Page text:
Brazil deforestation up 28%

| 16th November 2013
After a significant drop in the last several years, the annual deforestation rates in Brazil raised 28% for the period August 2012-July 2013, according to INPE, the Brazilian Spatial Institute.
What we want is to eliminate illegal deforestation in the Amazon. For this we need the support of governments and society.

The total area deforested in 2012-2013 is 5,843 km2 - a trend led by the states of Mato Grosso, Roraima, Maranhão, and Pará.

The area cleared in Mato Grosso rose 52% from 757 km2 in 2012 to 1,149. The area cleared in Pará rose 37% from 1,741 km2 to 2,379 km. For Roraima deforestation increased 49% from 124 km2 to 185 km2. Maranhão registered 269 km2 cleared in 2012 and 382 km2 in 2013, an increase of 42%.

Only three states out of 10 in the Brazilian Amazon - Acre, Amapá and Tocantins - registered a drop in deforestation. In Acre state, the illegally deforested area fell 35% from 305 km2 to 199 km2. For Amapá, deforestation fell 60% from 27 km2 in 2012 to just 11km2 in 2013. In Tocantins,deforestation fell 17% from 52 km2 in 2012 to 43km2 in 2013.

The announcement was made by the Brazilian Environment Ministry, Izabella Teixeira, in a press conference held on November 14 in Brasilia:

"Unfortunately there has been an increasing trend in deforestation rates in some states, but I would like to emphasize that the government commitment is to reverse this trend and any increase tendency"

"What we want is to eliminate illegal deforestation in the Amazon. For this we need the support of governments and society."

In Pará state illegal mining is the main cause of deforestation, Teixeira added. She also mentioned a new dynamic of illegal action: large areas are cleared and abandoned, then after three years groups of people come back to occupy the area, possible a new type of land grabbing. Another driver of deforestation is the clearance of selected trees for illegal logging under the canopy.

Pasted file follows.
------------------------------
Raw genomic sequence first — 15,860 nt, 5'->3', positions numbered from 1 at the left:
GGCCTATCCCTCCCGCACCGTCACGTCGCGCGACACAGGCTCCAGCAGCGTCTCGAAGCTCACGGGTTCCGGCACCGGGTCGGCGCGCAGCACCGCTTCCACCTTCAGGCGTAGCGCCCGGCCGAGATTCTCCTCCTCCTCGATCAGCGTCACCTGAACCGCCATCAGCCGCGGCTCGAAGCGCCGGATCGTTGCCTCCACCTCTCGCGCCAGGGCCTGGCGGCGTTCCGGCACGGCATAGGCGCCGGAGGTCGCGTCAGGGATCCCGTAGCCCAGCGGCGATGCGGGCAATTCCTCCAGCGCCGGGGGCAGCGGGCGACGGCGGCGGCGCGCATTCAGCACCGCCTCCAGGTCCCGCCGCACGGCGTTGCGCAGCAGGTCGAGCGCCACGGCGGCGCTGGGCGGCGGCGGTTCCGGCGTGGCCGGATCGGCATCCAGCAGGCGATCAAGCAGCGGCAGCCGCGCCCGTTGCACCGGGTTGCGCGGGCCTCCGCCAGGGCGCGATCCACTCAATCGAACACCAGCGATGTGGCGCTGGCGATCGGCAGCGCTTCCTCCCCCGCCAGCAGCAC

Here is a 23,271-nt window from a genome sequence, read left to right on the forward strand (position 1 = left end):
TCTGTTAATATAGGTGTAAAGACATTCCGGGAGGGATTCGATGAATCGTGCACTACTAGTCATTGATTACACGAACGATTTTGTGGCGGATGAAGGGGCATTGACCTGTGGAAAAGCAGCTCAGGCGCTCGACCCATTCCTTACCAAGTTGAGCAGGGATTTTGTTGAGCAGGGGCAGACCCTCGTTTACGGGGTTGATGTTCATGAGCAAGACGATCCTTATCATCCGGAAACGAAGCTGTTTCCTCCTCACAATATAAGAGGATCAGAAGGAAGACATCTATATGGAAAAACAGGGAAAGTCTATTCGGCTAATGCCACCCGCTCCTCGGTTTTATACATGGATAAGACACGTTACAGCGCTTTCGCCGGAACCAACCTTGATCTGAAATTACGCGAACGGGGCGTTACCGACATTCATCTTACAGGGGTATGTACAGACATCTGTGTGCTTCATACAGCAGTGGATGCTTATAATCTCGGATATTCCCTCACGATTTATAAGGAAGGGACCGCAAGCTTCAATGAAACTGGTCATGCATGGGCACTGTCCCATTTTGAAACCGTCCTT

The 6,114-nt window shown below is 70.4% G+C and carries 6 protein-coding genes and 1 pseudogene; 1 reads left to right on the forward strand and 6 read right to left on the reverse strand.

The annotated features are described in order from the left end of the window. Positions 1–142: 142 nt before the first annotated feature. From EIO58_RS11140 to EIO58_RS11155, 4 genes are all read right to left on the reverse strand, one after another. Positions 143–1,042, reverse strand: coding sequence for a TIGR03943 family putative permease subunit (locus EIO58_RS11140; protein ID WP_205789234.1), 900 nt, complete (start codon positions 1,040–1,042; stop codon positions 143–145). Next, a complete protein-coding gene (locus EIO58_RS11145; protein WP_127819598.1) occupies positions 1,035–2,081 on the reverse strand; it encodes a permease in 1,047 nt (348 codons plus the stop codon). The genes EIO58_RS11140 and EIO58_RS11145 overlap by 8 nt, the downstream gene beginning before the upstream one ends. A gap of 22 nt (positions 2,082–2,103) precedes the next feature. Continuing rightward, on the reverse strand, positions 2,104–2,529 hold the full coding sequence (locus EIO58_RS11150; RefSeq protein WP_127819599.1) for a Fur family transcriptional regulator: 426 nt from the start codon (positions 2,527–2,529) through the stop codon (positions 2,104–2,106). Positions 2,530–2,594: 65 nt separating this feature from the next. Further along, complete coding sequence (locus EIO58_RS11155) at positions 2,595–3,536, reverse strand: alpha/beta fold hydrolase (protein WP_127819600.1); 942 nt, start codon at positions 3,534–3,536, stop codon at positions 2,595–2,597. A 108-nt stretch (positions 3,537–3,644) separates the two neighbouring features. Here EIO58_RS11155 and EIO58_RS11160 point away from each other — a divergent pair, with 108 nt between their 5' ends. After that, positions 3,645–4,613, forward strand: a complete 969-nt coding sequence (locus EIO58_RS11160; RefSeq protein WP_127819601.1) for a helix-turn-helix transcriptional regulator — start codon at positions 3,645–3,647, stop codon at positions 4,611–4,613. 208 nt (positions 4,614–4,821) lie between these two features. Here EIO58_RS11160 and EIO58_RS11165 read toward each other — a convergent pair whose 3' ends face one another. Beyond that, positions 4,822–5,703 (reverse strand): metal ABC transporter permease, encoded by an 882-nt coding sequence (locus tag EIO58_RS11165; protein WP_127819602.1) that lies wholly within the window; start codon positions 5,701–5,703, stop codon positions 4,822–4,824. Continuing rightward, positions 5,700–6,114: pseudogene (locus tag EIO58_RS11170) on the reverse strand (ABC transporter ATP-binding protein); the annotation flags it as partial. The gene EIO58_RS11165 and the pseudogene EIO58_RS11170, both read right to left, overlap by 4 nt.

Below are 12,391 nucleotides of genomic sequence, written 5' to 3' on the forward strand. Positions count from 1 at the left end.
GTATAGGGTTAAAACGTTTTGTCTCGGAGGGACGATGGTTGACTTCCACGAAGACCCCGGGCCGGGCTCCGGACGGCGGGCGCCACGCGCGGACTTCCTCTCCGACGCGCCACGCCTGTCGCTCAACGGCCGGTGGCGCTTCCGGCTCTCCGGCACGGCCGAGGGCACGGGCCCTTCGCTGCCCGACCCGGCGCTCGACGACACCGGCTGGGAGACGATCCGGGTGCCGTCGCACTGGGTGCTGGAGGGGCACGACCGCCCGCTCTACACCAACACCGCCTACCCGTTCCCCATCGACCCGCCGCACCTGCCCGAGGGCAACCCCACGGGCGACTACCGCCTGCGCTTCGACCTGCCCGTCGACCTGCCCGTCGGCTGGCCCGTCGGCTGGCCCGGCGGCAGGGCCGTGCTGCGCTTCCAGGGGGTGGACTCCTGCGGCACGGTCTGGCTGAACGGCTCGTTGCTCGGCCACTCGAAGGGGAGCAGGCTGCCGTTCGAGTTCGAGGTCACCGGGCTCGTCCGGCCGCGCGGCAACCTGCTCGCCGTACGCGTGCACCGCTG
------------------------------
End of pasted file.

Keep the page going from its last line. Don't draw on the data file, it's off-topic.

Through a partnership with the Amazon Cooperation Treaty Organization (ACTO), Brazil government is cooperating to strength the deforestation monitoring in other Amazon countries.

Francisco Oliveira, director of the Department of Policies to Reduce Deforestation at the Brazilian Environment Ministry, said the Amazon countries had developed a deforestation map of the entire Amazon region for 2010-2012

"It is important to share with other countries the Brazilian experience in monitoring illegal deforestation. We offer a consistent system and we hope that this will collaborate to their public policies to face illegal deforestation."

Claudio Maretti, leader of WWF Living Amazon Global Initiative, commented:

"When the world sees astonished the calamity in the Philippines, at the door of yet another difficult UNFCCC CoP, all Amazon countries should show the way for the whole world to commit to curb GHG emissions, committing to go towards zero net deforestation."


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